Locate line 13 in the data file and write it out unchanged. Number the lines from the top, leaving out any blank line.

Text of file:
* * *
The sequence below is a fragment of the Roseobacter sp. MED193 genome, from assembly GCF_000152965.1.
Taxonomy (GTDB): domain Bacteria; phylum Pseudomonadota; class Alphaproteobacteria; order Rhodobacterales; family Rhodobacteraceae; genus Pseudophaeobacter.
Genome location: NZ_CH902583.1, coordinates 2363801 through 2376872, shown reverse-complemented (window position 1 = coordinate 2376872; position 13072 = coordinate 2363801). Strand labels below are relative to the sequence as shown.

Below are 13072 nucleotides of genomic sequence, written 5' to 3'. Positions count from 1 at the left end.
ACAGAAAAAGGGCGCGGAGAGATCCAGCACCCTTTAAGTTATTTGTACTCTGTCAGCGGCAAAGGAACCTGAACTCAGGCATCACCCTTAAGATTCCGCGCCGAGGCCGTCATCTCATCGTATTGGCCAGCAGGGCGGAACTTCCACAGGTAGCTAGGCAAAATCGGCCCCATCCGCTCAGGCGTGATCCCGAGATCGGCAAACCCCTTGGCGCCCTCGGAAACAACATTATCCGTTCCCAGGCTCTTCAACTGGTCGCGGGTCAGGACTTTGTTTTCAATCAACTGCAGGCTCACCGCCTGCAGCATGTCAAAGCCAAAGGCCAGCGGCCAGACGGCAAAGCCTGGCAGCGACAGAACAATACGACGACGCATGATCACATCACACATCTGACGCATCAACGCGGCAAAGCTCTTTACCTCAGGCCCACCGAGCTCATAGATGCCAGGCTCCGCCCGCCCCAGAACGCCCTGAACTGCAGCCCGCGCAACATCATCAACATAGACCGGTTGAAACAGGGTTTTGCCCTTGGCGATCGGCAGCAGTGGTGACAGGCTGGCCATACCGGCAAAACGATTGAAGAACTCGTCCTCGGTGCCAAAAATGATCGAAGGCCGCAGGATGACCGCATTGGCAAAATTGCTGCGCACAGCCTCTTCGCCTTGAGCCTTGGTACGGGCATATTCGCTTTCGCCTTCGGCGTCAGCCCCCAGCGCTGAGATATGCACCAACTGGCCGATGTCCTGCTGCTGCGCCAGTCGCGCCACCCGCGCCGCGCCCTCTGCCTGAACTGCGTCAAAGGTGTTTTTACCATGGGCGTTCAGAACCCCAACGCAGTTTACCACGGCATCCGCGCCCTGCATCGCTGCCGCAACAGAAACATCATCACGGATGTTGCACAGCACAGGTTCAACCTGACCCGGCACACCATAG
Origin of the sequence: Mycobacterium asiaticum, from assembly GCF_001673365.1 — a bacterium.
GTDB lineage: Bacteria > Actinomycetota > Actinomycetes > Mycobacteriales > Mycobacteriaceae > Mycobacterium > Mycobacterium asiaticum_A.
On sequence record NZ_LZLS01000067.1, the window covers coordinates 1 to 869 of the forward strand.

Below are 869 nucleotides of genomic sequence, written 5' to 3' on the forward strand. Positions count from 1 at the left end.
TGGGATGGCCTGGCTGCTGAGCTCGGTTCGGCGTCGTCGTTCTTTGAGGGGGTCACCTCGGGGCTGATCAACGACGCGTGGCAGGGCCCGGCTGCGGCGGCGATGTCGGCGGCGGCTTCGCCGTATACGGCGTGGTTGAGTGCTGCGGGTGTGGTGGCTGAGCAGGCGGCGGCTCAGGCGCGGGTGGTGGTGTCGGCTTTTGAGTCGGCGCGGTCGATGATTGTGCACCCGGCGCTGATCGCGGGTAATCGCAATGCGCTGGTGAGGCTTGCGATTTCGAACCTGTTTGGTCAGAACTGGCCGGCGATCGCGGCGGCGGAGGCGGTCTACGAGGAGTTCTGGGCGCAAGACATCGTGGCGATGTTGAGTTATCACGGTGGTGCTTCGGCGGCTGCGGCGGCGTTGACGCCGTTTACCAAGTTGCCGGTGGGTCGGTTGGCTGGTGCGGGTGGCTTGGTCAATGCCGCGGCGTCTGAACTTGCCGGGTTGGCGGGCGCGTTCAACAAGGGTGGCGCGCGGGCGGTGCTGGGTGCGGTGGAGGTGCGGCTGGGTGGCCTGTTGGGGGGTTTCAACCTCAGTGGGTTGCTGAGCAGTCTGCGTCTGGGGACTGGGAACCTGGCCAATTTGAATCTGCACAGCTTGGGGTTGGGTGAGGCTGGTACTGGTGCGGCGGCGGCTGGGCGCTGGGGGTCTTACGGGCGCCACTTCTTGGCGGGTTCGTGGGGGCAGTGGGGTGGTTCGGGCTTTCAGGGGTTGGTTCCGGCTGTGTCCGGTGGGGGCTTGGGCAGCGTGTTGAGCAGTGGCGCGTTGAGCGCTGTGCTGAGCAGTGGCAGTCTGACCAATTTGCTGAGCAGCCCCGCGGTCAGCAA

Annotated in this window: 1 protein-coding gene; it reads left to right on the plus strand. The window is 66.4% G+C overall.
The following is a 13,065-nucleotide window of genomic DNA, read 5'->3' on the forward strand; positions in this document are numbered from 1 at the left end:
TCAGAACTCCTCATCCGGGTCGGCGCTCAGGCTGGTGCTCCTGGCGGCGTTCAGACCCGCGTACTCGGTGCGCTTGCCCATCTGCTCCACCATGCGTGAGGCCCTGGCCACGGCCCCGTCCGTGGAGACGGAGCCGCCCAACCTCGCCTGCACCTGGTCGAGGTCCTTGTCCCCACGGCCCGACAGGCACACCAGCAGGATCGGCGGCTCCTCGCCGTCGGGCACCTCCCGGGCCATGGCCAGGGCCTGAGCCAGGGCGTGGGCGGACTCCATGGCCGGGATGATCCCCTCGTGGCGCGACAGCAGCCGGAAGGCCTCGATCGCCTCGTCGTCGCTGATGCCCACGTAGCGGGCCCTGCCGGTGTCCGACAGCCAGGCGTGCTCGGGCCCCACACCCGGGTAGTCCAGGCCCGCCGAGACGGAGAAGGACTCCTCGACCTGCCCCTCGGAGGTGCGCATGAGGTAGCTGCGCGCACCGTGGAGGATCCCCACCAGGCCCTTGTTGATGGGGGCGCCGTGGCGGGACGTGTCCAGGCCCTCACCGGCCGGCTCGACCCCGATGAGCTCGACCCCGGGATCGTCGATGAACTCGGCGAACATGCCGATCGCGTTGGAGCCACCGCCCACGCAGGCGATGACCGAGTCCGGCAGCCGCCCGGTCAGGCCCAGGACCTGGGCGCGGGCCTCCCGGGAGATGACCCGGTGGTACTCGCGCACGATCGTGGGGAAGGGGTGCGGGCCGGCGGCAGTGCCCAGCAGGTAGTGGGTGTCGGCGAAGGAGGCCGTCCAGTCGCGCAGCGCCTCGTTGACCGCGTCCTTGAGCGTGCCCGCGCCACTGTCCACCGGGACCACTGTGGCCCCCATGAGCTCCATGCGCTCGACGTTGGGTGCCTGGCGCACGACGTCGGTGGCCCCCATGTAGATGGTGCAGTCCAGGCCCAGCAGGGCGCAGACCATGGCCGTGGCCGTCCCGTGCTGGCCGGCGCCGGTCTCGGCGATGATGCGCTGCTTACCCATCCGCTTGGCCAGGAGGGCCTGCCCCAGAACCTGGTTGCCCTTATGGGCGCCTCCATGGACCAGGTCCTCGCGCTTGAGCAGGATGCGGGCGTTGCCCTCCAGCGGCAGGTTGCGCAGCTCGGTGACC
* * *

TCAGAACTCCTCATCCGGGTCGGCGCTCAGGCTGGTGCTCCTGGCGGCGTTCAGACCCGCGTACTCGGTGCGCTTGCCCATCTGCTCCACCATGCGTGAGGCCCTGGCCACGGCCCCGTCCGTGGAGACGGAGCCGCCCAACCTCGCCTGCACCTGGTCGAGGTCCTTGTCCCCACGGCCCGACAGGCACACCAGCAGGATCGGCGGCTCCTCGCCGTCGGGCACCTCCCGGGCCATGGCCAGGGCCTGAGCCAGGGCGTGGGCGGACTCCATGGCCGGGATGATCCCCTCGTGGCGCGACAGCAGCCGGAAGGCCTCGATCGCCTCGTCGTCGCTGATGCCCACGTAGCGGGCCCTGCCGGTGTCCGACAGCCAGGCGTGCTCGGGCCCCACACCCGGGTAGTCCAGGCCCGCCGAGACGGAGAAGGACTCCTCGACCTGCCCCTCGGAGGTGCGCATGAGGTAGCTGCGCGCACCGTGGAGGATCCCCACCAGGCCCTTGTTGATGGGGGCGCCGTGGCGGGACGTGTCCAGGCCCTCACCGGCCGGCTCGACCCCGATGAGCTCGACCCCGGGATCGTCGATGAACTCGGCGAACATGCCGATCGCGTTGGAGCCACCGCCCACGCAGGCGATGACCGAGTCCGGCAGCCGCCCGGTCAGGCCCAGGACCTGGGCGCGGGCCTCCCGGGAGATGACCCGGTGGTACTCGCGCACGATCGTGGGGAAGGGGTGCGGGCCGGCGGCAGTGCCCAGCAGGTAGTGGGTGTCGGCGAAGGAGGCCGTCCAGTCGCGCAGCGCCTCGTTGACCGCGTCCTTGAGCGTGCCCGCGCCACTGTCCACCGGGACCACTGTGGCCCCCATGAGCTCCATGCGCTCGACGTTGGGTGCCTGGCGCACGACGTCGGTGGCCCCCATGTAGATGGTGCAGTCCAGGCCCAGCAGGGCGCAGACCATGGCCGTGGCCGTCCCGTGCTGGCCGGCGCCGGTCTCGGCGATGATGCGCTGCTTACCCATCCGCTTGGCCAGGAGGGCCTGCCCCAGAACCTGGTTGCCCTTATGGGCGCCTCCATGGACCAGGTCCTCGCGCTTGAGCAGGATGCGGGCGTTGCCCTCCAGCGGCAGGTTGCGCAGCTCGGTGACC